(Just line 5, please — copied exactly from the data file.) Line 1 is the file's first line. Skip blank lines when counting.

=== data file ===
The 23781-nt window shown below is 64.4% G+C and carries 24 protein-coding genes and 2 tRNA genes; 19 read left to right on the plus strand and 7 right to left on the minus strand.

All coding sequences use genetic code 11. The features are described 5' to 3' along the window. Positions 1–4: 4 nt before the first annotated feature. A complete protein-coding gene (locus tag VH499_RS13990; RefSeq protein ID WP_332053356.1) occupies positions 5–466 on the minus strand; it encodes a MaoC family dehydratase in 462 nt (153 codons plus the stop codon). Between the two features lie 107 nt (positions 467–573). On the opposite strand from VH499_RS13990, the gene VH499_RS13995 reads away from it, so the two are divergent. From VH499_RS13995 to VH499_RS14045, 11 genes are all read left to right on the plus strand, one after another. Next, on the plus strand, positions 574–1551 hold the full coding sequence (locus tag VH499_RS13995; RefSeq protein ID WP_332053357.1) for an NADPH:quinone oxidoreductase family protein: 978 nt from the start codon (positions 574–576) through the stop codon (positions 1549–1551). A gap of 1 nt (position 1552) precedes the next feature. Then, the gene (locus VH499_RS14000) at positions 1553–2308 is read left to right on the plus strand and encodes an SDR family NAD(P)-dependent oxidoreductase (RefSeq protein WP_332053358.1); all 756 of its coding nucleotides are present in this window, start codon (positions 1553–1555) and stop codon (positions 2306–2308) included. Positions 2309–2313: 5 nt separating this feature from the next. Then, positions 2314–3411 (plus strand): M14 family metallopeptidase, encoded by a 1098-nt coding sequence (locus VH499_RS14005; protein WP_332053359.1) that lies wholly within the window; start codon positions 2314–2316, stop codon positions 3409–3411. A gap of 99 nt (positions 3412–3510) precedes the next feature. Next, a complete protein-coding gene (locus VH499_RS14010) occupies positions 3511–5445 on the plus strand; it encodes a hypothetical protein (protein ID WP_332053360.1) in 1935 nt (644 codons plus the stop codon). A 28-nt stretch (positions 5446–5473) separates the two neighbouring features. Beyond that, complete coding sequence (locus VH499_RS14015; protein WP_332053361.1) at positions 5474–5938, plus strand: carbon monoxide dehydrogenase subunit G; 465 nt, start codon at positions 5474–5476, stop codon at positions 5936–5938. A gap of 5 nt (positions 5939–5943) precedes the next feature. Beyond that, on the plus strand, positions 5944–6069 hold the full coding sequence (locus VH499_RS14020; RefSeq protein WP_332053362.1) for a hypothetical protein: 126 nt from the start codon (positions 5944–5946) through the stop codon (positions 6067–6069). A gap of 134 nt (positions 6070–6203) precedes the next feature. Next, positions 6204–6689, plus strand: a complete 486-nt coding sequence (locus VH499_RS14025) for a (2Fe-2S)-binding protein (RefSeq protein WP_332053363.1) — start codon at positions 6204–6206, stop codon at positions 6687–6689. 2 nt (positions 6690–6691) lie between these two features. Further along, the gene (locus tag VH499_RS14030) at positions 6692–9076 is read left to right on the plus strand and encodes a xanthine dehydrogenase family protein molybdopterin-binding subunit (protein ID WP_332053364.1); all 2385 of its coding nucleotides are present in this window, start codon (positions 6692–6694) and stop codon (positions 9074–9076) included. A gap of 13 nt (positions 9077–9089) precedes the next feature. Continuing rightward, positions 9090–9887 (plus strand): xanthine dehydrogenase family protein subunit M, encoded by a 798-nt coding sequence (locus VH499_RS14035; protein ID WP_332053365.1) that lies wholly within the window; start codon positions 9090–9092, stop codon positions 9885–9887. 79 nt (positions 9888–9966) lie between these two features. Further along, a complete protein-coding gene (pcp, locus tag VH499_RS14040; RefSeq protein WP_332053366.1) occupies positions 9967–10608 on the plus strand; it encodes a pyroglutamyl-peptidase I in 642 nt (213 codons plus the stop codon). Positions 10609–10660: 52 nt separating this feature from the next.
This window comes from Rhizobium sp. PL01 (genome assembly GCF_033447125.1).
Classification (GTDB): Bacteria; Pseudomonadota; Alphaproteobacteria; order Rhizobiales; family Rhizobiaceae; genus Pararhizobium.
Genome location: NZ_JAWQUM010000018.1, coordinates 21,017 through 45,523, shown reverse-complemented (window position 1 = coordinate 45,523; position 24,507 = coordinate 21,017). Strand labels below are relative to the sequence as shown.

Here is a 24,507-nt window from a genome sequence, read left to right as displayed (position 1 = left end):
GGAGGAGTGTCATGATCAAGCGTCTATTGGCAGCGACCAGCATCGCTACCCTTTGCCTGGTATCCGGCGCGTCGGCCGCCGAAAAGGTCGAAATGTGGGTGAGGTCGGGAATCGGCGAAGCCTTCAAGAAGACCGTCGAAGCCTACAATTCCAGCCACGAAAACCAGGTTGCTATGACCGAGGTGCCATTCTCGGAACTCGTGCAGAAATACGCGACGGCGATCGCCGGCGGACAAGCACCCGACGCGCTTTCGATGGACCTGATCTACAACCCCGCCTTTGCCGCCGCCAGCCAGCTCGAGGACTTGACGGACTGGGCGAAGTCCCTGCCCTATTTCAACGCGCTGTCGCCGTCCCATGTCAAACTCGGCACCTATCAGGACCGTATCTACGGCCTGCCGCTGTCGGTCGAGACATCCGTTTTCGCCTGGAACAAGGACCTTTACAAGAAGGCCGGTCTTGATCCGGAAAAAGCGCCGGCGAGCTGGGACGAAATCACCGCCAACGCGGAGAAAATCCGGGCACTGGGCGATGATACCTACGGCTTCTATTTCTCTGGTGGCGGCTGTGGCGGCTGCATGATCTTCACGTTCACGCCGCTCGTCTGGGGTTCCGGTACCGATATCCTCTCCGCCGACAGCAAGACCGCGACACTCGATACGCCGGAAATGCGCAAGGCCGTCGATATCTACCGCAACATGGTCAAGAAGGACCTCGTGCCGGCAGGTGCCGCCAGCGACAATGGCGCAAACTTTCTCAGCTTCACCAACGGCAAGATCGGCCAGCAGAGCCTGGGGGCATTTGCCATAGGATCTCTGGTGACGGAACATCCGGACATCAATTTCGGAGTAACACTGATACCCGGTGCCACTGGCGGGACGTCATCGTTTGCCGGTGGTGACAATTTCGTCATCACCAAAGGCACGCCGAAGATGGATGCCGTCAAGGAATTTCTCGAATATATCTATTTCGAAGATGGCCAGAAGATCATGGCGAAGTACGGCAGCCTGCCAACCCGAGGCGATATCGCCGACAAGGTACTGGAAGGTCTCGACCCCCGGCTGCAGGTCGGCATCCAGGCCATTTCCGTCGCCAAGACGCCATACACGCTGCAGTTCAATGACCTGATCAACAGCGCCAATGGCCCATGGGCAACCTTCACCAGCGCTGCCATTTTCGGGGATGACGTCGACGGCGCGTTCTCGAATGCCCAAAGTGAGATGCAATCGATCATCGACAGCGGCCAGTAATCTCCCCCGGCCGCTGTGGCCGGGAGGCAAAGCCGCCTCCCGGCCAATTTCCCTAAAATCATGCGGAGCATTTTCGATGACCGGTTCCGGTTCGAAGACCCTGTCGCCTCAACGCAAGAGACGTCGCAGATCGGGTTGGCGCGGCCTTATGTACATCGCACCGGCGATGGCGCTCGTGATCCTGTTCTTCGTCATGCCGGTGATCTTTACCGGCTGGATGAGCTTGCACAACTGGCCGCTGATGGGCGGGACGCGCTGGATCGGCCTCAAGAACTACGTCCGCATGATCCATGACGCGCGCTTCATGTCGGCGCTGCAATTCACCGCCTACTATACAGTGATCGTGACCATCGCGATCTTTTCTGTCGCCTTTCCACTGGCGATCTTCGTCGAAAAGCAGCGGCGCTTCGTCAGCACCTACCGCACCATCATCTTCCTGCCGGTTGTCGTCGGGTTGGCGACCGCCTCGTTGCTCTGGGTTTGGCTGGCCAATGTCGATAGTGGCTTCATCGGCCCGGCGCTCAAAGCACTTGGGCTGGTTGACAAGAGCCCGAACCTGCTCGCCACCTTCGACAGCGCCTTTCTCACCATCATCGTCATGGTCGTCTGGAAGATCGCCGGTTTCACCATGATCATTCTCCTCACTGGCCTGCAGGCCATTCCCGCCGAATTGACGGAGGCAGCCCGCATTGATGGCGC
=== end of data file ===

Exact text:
Genome location: NZ_JAWQUM010000018.1, coordinates 21,017 through 45,523, shown reverse-complemented (window position 1 = coordinate 45,523; position 24,507 = coordinate 21,017). Strand labels below are relative to the sequence as shown.